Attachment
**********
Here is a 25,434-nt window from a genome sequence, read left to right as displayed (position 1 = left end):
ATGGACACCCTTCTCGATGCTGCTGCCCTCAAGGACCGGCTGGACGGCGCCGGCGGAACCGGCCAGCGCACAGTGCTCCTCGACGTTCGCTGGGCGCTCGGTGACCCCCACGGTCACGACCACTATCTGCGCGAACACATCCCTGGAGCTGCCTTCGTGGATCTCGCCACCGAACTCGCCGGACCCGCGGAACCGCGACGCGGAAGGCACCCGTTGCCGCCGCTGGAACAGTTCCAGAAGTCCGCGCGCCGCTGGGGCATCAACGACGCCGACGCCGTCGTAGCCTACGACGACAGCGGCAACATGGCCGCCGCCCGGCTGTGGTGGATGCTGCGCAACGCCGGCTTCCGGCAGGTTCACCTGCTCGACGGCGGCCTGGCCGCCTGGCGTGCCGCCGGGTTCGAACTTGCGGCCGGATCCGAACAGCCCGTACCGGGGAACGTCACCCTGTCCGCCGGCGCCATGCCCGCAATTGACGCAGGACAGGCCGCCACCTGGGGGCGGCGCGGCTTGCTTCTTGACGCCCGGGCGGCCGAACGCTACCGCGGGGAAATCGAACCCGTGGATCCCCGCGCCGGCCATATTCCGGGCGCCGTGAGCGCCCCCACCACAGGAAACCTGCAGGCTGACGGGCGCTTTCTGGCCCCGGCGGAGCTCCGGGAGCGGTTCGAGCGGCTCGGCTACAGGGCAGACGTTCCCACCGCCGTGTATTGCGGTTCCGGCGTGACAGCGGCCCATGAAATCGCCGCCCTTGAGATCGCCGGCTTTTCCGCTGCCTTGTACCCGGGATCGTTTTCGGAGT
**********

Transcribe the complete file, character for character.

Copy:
Here is a 25,434-nt window from a genome sequence, read left to right as displayed (position 1 = left end):
ATGGACACCCTTCTCGATGCTGCTGCCCTCAAGGACCGGCTGGACGGCGCCGGCGGAACCGGCCAGCGCACAGTGCTCCTCGACGTTCGCTGGGCGCTCGGTGACCCCCACGGTCACGACCACTATCTGCGCGAACACATCCCTGGAGCTGCCTTCGTGGATCTCGCCACCGAACTCGCCGGACCCGCGGAACCGCGACGCGGAAGGCACCCGTTGCCGCCGCTGGAACAGTTCCAGAAGTCCGCGCGCCGCTGGGGCATCAACGACGCCGACGCCGTCGTAGCCTACGACGACAGCGGCAACATGGCCGCCGCCCGGCTGTGGTGGATGCTGCGCAACGCCGGCTTCCGGCAGGTTCACCTGCTCGACGGCGGCCTGGCCGCCTGGCGTGCCGCCGGGTTCGAACTTGCGGCCGGATCCGAACAGCCCGTACCGGGGAACGTCACCCTGTCCGCCGGCGCCATGCCCGCAATTGACGCAGGACAGGCCGCCACCTGGGGGCGGCGCGGCTTGCTTCTTGACGCCCGGGCGGCCGAACGCTACCGCGGGGAAATCGAACCCGTGGATCCCCGCGCCGGCCATATTCCGGGCGCCGTGAGCGCCCCCACCACAGGAAACCTGCAGGCTGACGGGCGCTTTCTGGCCCCGGCGGAGCTCCGGGAGCGGTTCGAGCGGCTCGGCTACAGGGCAGACGTTCCCACCGCCGTGTATTGCGGTTCCGGCGTGACAGCGGCCCATGAAATCGCCGCCCTTGAGATCGCCGGCTTTTCCGCTGCCTTGTACCCGGGATCGTTTTCGGAGT